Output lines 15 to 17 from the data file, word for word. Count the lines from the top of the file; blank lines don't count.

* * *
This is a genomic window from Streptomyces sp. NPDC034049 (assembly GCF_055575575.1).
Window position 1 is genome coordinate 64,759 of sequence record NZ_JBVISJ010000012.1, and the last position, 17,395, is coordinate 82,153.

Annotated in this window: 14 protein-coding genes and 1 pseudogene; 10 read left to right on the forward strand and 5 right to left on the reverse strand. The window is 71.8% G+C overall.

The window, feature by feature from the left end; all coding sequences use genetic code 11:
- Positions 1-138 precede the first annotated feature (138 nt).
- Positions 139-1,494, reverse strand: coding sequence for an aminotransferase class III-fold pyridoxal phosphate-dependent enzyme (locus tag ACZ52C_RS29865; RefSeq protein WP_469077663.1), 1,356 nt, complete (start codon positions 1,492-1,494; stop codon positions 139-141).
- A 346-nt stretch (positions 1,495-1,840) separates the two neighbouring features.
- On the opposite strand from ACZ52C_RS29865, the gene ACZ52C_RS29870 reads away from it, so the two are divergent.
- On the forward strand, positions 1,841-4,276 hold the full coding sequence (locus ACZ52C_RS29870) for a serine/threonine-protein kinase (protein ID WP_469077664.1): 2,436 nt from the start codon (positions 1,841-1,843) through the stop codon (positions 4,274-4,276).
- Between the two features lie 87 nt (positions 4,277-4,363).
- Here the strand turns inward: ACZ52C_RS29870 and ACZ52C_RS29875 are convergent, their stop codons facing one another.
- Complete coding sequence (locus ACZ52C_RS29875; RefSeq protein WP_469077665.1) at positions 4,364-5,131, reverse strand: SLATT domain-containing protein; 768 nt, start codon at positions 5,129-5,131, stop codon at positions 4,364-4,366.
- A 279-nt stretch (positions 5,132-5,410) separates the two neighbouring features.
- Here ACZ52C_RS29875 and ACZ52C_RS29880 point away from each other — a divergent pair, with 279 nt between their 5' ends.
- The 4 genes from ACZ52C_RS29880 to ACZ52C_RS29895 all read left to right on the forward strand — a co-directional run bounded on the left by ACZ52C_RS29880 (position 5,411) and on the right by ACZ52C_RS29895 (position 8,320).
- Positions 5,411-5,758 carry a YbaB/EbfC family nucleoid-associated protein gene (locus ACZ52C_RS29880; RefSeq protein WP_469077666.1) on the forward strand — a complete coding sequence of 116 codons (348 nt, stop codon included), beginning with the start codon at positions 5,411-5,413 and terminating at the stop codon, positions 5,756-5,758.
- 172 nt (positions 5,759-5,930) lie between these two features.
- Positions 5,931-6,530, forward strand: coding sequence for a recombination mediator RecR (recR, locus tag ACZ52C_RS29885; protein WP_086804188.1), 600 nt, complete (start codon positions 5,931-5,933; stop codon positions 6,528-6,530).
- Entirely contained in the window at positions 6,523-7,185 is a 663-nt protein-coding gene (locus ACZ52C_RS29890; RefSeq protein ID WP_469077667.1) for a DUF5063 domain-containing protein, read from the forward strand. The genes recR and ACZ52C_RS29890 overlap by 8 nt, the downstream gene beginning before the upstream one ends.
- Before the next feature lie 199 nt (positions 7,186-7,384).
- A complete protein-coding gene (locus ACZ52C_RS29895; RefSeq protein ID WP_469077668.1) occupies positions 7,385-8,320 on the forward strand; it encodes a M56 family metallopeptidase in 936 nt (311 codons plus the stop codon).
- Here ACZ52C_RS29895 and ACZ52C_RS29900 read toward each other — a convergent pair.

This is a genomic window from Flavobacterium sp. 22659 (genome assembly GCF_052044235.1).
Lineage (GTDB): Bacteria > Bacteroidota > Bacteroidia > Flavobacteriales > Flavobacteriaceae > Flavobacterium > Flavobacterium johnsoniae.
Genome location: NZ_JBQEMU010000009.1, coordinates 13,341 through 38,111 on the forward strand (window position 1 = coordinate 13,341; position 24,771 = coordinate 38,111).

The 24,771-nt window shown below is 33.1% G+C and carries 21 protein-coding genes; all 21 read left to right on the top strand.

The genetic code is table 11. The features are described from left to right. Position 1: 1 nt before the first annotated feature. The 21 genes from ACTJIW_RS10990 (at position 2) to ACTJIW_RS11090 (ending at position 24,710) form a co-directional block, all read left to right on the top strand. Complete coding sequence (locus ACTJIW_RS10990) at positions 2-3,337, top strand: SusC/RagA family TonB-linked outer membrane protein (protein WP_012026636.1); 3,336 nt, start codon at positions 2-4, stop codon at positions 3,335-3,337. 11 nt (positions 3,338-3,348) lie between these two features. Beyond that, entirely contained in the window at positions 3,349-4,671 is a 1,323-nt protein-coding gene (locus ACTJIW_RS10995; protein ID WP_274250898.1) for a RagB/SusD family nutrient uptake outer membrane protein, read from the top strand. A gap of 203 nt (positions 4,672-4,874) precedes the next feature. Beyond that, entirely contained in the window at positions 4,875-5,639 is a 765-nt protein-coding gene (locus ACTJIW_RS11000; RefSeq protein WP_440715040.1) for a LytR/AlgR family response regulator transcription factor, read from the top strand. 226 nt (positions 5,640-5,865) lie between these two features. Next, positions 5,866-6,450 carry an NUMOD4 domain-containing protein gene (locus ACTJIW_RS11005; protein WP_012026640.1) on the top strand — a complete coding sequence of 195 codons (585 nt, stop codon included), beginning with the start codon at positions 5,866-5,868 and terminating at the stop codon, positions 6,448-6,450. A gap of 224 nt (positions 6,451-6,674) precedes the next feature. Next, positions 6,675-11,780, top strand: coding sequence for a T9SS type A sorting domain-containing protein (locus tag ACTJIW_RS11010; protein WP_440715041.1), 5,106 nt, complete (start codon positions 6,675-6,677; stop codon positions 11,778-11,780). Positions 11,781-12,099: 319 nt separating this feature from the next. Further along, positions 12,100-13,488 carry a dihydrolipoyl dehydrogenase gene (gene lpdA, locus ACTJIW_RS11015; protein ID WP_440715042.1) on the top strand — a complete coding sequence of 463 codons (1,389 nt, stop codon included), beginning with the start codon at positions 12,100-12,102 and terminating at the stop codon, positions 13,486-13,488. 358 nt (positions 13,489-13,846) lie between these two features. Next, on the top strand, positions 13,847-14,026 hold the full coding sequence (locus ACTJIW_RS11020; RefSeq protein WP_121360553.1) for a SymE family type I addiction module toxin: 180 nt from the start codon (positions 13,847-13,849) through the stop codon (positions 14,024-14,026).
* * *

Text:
- The 4 genes from ACZ52C_RS29880 to ACZ52C_RS29895 all read left to right on the forward strand — a co-directional run bounded on the left by ACZ52C_RS29880 (position 5,411) and on the right by ACZ52C_RS29895 (position 8,320).
- Positions 5,411-5,758 carry a YbaB/EbfC family nucleoid-associated protein gene (locus ACZ52C_RS29880; RefSeq protein WP_469077666.1) on the forward strand — a complete coding sequence of 116 codons (348 nt, stop codon included), beginning with the start codon at positions 5,411-5,413 and terminating at the stop codon, positions 5,756-5,758.
- 172 nt (positions 5,759-5,930) lie between these two features.